The Week in Business: Biden Gets Down to Business
All eyes are now on President Biden. Here’s how his new guidelines will affect businesses and households struggling to survive the pandemic economy – as well as other major business and tech news of the week. Stay safe, everyone. – Charlotte Cowles
How are you? (January 17-23)
Not a moment to lose
President Joseph R. Biden Jr. began his first days in office by signing a series of executive orders to bolster the ailing economy and help those worst hit. He directed his government to expedite the delivery of stimulus checks to millions of eligible Americans who have not yet received them, increase the weekly value of grocery stamps by up to 20 percent, and raise the minimum wage for federal employees to $ 15 each Increase hour. A day earlier, he had decided not to extend the existing federal eviction ban until the end of March at the earliest (it should expire earlier this month), along with the moratorium on foreclosures on state-guaranteed mortgages. It also extends the federal student loan payments freeze through September.
The social networking app Parler, which had become a hub for right-wing conspiracy theorists, will be gone shortly. A federal judge ruled against Parler’s lawsuit forcing Amazon to restore the app’s platform last week, stating it was not in the public interest. Amazon previously supplied Parler’s cloud computing services (as it does for many companies) but revoked them after Parler coordinated the pro-Trump riots at the Capitol on Jan. 6. Parler accused Amazon of partnering with Twitter to take them offline. but could not provide sufficient evidence. The judge also stated that the court will not force Amazon to host it until Parler has put in place a better system for moderating “abusive, violent content”.
Netflix sees green
Regardless of your thoughts on Bridgerton, we can all agree that Netflix was a pandemic. And the company’s results finally reflect its success. Netflix has relied on borrowed money for years to cover the huge operating costs involved in producing huge amounts of content to feed our couch-bound brains. But not anymore: the company announced last week that it no longer needs to borrow money to support itself. It’s a big change for Netflix, and a thumbs in mind for its skeptics who predicted the company will never break even.
What’s next? (January 24-30)
Tidying up the workplace
Another item on Mr Biden’s agenda: creating new coronavirus protective measures in the workplace. The president has ordered the labor protection agency to develop new, stricter guidelines for employers to protect their workers from the interception or spread of the virus while at work. Mr. Biden’s order will establish national standards and give OSHA the power to enforce them. This is a big change from the stance of the Trump administration, which has chosen to leave virus precautions to employers. In addition, Mr Biden plans to allow workers to receive unemployment benefits if they quit jobs that do not comply with pandemic protocols. He explains that workers have a state guaranteed right to refuse employment that threatens their health.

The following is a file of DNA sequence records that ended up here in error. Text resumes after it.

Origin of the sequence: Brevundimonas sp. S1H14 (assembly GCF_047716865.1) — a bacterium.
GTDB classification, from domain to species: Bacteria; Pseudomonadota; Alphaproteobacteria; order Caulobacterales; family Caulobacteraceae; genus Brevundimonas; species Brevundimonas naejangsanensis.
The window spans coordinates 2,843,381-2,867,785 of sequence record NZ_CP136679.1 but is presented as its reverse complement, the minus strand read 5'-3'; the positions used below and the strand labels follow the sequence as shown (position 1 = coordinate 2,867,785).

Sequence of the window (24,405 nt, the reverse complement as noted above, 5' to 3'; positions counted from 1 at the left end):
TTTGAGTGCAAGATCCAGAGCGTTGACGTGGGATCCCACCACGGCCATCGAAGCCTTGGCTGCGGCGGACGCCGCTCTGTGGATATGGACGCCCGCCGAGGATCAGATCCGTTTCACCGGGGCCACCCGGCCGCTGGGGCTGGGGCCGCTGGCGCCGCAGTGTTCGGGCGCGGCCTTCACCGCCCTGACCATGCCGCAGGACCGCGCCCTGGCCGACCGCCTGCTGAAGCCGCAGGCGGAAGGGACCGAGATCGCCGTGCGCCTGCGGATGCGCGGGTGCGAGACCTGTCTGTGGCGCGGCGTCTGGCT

So much for this deal
Surprise surprise. China failed to keep its promise to buy hundreds of billions of dollars in American products under an initial trade deal with the Trump administration a year ago, before the pandemic decimated both countries’ economies. Now it is up to Mr Biden to decide what to do about it. He will say the previous government’s punitive tariffs on Chinese goods, which also raise prices for American businesses and consumers? Or will he find another way to force Beijing to end its business troubles? It is an early test of the new administration, which has announced it will take a tough stance on China but has also urged it to win the support of United States allies rather than take unilateral action.
It’s still a mess. Mr Biden has invoked the Defense Production Act to expedite coronavirus vaccine production, but the only way manufacturers can move forward is that fast. The process of getting vaccines into people’s arms is also disorganized. Some big employers like Amazon have offered to help with the rollout by monitoring their workers’ vaccinations rather than leaving everything on the congested shoulders of the healthcare system. Large corporate initiatives could help large swathes of the population get vaccinated faster, but they would also give these companies a competitive advantage in getting their employees on the line to be vaccinated.
Several industries had hoped to get back to normal in 2021, but planning large (and costly) events is still difficult. Art Basel, the world’s largest fair for contemporary art, which takes place annually in Switzerland, has been postponed from June to September due to the pandemic. The Glastonbury Music Festival in England, also planned for June, has been canceled for the second time in a row. Still holding on despite reports to the contrary: the Olympic Games in Tokyo. The organizers insist that they host the games from July.